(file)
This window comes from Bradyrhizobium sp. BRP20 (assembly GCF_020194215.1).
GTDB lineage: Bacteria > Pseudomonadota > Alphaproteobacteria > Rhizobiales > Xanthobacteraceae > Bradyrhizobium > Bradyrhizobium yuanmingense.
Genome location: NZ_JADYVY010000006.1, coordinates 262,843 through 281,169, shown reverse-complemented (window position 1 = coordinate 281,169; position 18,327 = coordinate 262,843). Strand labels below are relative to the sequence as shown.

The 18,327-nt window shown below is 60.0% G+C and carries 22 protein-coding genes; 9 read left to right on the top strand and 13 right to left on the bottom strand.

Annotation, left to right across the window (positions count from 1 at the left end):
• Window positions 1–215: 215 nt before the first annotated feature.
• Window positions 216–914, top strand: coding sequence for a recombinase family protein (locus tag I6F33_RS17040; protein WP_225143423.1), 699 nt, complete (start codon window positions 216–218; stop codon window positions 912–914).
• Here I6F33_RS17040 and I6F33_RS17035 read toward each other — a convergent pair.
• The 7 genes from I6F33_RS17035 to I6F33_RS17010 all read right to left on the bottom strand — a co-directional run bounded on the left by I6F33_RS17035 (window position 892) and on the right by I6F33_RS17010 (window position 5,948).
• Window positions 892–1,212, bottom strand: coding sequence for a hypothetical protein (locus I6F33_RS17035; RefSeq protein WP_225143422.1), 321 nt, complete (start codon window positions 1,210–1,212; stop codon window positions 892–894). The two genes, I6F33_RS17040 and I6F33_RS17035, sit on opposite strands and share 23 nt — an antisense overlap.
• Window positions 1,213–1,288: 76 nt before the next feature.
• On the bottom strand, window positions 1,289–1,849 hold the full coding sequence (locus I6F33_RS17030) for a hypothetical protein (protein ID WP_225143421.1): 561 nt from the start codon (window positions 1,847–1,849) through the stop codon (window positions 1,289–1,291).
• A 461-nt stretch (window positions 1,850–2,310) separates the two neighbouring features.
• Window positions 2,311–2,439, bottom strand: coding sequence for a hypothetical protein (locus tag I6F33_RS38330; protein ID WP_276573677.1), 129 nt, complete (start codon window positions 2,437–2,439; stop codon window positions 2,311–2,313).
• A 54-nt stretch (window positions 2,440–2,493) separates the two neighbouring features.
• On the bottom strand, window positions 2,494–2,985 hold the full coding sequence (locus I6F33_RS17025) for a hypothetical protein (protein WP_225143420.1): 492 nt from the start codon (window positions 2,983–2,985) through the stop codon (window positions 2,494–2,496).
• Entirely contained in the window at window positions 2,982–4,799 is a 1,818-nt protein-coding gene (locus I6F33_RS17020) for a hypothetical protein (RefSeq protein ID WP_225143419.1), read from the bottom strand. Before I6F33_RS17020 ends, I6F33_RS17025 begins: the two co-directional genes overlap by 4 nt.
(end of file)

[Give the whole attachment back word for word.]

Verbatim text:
This window comes from Bradyrhizobium sp. BRP20 (assembly GCF_020194215.1).
GTDB lineage: Bacteria > Pseudomonadota > Alphaproteobacteria > Rhizobiales > Xanthobacteraceae > Bradyrhizobium > Bradyrhizobium yuanmingense.
Genome location: NZ_JADYVY010000006.1, coordinates 262,843 through 281,169, shown reverse-complemented (window position 1 = coordinate 281,169; position 18,327 = coordinate 262,843). Strand labels below are relative to the sequence as shown.

The 18,327-nt window shown below is 60.0% G+C and carries 22 protein-coding genes; 9 read left to right on the top strand and 13 right to left on the bottom strand.

Annotation, left to right across the window (positions count from 1 at the left end):
• Window positions 1–215: 215 nt before the first annotated feature.
• Window positions 216–914, top strand: coding sequence for a recombinase family protein (locus tag I6F33_RS17040; protein WP_225143423.1), 699 nt, complete (start codon window positions 216–218; stop codon window positions 912–914).
• Here I6F33_RS17040 and I6F33_RS17035 read toward each other — a convergent pair.
• The 7 genes from I6F33_RS17035 to I6F33_RS17010 all read right to left on the bottom strand — a co-directional run bounded on the left by I6F33_RS17035 (window position 892) and on the right by I6F33_RS17010 (window position 5,948).
• Window positions 892–1,212, bottom strand: coding sequence for a hypothetical protein (locus I6F33_RS17035; RefSeq protein WP_225143422.1), 321 nt, complete (start codon window positions 1,210–1,212; stop codon window positions 892–894). The two genes, I6F33_RS17040 and I6F33_RS17035, sit on opposite strands and share 23 nt — an antisense overlap.
• Window positions 1,213–1,288: 76 nt before the next feature.
• On the bottom strand, window positions 1,289–1,849 hold the full coding sequence (locus I6F33_RS17030) for a hypothetical protein (protein ID WP_225143421.1): 561 nt from the start codon (window positions 1,847–1,849) through the stop codon (window positions 1,289–1,291).
• A 461-nt stretch (window positions 1,850–2,310) separates the two neighbouring features.
• Window positions 2,311–2,439, bottom strand: coding sequence for a hypothetical protein (locus tag I6F33_RS38330; protein ID WP_276573677.1), 129 nt, complete (start codon window positions 2,437–2,439; stop codon window positions 2,311–2,313).
• A 54-nt stretch (window positions 2,440–2,493) separates the two neighbouring features.
• On the bottom strand, window positions 2,494–2,985 hold the full coding sequence (locus I6F33_RS17025) for a hypothetical protein (protein WP_225143420.1): 492 nt from the start codon (window positions 2,983–2,985) through the stop codon (window positions 2,494–2,496).
• Entirely contained in the window at window positions 2,982–4,799 is a 1,818-nt protein-coding gene (locus I6F33_RS17020) for a hypothetical protein (RefSeq protein ID WP_225143419.1), read from the bottom strand. Before I6F33_RS17020 ends, I6F33_RS17025 begins: the two co-directional genes overlap by 4 nt.